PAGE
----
The HH-60G Pave Hawk helicopter that crashed in western Iraq last March, killing Riverhead native Dashan Briggs and six other service members, struck a galvanized steel cable strung horizontally between two 341-foot high towers, according to a United States Air Force Aircraft Accident Investigation Board report.
The report, the first detailed account of the crash, listed pilot error as a key factor. The investigation concluded that the pilots misinterpreted aircraft navigation displays, which caused the formation to overfly the intended destination. That led the aircraft to descend into an unplanned location. The cable, which was not clearly visible under the nighttime conditions, became entangled in the helicopter’s main rotor assembly.
No navigation or equipment problems were reported, the investigation concluded, nor were there any civilian injuries or damage to private property. The $49 million helicopter was destroyed on impact when it crashed near the city of Al-Qa’im.
“Based on the estimated impact acceleration forces, the crash was not survivable,” the report says.
Tech. Sgt. Briggs, Maj. Christopher Zanetis of Long Island City, Master Sgt. Christopher Raguso of Commack and Capt. Andreas O’Keeffe of Center Moriches were all members of the 106th Rescue Wing in Westhampton. The three other service members killed, who were pararescue team members, were Master Sgt. William Posch of Indialantic, Fla., Staff Sgt. Carl Enis of Tallahassee, Fla., and Capt. Mark Weber of Colorado Springs, Colo.
The report does not refer to any of the crew members by name, only by their title.
The mission on March 15, 2018, was to move two HH-60G Pave Hawk helicopters to a new location where they would be closer to respond in support of an upcoming operation. If any personnel or assets needed rescue in the upcoming mission, it would be the crews assigned to the 332nd Air Expeditionary Wing that would respond.
The crew of the 46th Expeditionary Rescue Squadron was six to seven weeks into their deployment and the work to that point had been described as “unremarkable” and “slow.”
Planning for the mission began on the morning of March 15. During a flight briefing that lasted between 30 and 45 minutes, the crews covered every aspect of the mission, including the weather, the flight route, possible threats or hazards, a mid-air refueling and other topics. The Operational Risk Management was assessed as low.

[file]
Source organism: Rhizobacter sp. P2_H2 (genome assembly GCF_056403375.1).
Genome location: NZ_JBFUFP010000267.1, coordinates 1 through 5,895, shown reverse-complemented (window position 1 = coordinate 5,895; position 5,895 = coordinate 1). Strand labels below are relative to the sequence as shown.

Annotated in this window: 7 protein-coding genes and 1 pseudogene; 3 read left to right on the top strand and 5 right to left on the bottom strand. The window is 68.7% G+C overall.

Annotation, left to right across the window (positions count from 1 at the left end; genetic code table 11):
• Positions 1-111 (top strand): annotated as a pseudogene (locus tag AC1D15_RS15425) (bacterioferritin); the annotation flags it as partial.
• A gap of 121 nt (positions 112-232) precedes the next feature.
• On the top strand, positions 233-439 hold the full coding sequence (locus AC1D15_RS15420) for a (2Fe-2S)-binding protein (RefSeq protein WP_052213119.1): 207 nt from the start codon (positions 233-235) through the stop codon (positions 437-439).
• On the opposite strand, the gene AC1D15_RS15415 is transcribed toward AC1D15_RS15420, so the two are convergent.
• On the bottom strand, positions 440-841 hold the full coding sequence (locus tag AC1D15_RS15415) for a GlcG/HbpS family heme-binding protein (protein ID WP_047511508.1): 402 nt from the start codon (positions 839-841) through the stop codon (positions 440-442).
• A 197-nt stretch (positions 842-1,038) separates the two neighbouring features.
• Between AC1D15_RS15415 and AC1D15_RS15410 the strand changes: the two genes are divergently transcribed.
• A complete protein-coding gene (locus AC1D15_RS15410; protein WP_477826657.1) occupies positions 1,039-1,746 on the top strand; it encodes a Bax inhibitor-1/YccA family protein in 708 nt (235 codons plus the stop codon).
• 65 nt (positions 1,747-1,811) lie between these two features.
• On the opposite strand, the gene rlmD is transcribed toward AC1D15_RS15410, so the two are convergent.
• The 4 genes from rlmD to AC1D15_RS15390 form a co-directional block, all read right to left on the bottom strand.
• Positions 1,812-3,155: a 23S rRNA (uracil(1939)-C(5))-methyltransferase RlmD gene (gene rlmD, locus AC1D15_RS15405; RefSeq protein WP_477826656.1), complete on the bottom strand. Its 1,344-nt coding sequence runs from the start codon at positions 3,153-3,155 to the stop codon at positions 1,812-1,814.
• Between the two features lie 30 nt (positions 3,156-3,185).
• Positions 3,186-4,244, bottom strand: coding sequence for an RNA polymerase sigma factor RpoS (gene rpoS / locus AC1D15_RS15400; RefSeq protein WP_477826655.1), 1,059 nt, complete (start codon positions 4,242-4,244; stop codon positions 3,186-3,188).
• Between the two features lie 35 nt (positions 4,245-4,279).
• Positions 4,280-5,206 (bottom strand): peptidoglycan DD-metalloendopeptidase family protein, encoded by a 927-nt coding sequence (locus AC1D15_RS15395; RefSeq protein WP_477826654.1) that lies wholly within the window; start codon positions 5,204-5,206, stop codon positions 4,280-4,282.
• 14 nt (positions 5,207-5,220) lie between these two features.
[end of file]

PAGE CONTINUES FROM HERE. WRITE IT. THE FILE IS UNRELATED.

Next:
Clear skies were reported, although with no moon that night, combined with the dust and haze, visibility was three to four miles. The aircrew members used night vision goggles mounted to their helmets. About a half-hour into the flight, the helicopter, which was the lead in the formation, rendezvoused with an HC-130 for a mid-air refuel. That process took less than six minutes. From there, the next waypoint was the landing zone.
Over the next 4 1/2 minutes, the helicopters proceeded toward the landing zone while starting a shallow descent from the refueling altitude. During that time period, the pilot was interrupted multiple times during navigation, including communications with the accompanying helicopter and requests for information from the crew and the Joint Terminal Attack Controller. The JTAC alerted the pilot to towers in the immediate area surrounding the landing zone.
By the time that communication ended, the helicopters had flown slightly to the northeast of the landing zone. The non-navigation tasks reduced the pilot’s ability to identify the error in the flight.
As the helicopter descended, the crew identified and avoided a set of power lines and four towers. Two towers were on the left and two on the right. After seeing those obstacles, the co-pilot decided to level off at 300 feet.